Federal Reserve Bank of Chicago
Working Paper Series
Hitting the Elusive Inflation Target
Since the 2001 recession, average core inflation has been below the Federal Reserve’s 2% target. This deflationary bias is a predictable consequence of a low nominal interest rates environment in which the central bank follows a symmetric strategy to stabilize inflation. The deflationary bias increases if macroeconomic uncertainty rises or the natural real interest rate falls. An asymmetric rule according to which the central bank responds less aggressively to above-target inflation corrects the bias and allows inflation to converge to the central bank’s target. We show that adopting this asymmetric rule improves welfare and reduces the risk of self-fulfilling deflationary spirals. This approach does not entail any history dependence in setting the policy rate or any commitment to overshoot inflation after periods in which the lower bound constraint was binding.
Cite this item
Francesco Bianchi & Leonardo Melosi & Matthias Rottner, Hitting the Elusive Inflation Target, Federal Reserve Bank of Chicago, Working Paper Series WP-2019-7, 30 Aug 2019.
- D83 - Microeconomics - - Information, Knowledge, and Uncertainty - - - Search; Learning; Information and Knowledge; Communication; Belief; Unawareness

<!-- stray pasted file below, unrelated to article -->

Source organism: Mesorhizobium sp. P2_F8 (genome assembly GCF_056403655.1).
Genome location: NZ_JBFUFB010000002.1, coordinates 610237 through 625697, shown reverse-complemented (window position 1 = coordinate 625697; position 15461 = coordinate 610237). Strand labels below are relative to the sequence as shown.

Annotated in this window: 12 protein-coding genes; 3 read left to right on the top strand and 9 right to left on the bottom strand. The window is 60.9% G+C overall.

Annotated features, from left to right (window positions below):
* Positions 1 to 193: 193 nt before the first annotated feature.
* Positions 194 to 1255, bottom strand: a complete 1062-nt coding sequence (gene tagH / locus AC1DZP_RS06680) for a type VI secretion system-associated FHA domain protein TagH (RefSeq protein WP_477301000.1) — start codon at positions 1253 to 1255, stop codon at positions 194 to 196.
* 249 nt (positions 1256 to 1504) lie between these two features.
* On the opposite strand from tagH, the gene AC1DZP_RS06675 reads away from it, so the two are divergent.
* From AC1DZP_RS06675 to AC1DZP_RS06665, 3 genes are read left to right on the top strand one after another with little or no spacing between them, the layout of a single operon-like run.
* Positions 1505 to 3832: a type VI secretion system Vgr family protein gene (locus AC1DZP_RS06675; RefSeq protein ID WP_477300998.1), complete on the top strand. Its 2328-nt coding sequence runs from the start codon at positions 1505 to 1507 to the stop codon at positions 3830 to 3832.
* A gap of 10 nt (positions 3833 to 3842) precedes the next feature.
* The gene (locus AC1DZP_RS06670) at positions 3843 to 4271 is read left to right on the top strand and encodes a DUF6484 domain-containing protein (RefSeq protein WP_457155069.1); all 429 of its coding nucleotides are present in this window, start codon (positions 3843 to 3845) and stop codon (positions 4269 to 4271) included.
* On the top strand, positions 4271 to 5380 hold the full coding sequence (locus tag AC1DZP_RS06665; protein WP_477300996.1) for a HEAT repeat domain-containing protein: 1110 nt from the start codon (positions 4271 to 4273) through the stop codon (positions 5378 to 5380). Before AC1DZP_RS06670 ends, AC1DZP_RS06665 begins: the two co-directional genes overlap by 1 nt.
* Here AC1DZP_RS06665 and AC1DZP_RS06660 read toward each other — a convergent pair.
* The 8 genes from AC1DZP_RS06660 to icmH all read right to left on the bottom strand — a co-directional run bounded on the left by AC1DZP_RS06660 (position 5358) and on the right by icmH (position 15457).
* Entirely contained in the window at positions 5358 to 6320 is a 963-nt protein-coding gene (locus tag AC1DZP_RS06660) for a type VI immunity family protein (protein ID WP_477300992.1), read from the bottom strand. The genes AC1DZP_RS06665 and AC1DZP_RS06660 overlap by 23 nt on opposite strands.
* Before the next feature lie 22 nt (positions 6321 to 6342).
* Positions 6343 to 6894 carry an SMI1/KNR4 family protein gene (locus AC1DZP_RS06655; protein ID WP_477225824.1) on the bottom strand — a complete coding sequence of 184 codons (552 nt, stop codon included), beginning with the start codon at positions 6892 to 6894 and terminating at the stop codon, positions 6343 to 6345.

- E31 - Macroeconomics and Monetary Economics - - Prices, Business Fluctuations, and Cycles - - - Price Level; Inflation; Deflation
- E52 - Macroeconomics and Monetary Economics - - Monetary Policy, Central Banking, and the Supply of Money and Credit - - - Monetary Policy
- E62 - Macroeconomics and Monetary Economics - - Macroeconomic Policy, Macroeconomic Aspects of Public Finance, and General Outlook - - - Fiscal Policy
- E63 - Macroeconomics and Monetary Economics - - Macroeconomic Policy, Macroeconomic Aspects of Public Finance, and General Outlook - - - Comparative or Joint Analysis of Fiscal and Monetary Policy; Stabilization; Treasury Policy
Keywords: Deflationary bias; asymmetric rules; opportunistic reflation; welfare; natural rate; zero lower bound; disanchoring of inflation expectations; inflation targeting; liquidity traps; macroeconomic uncertainty
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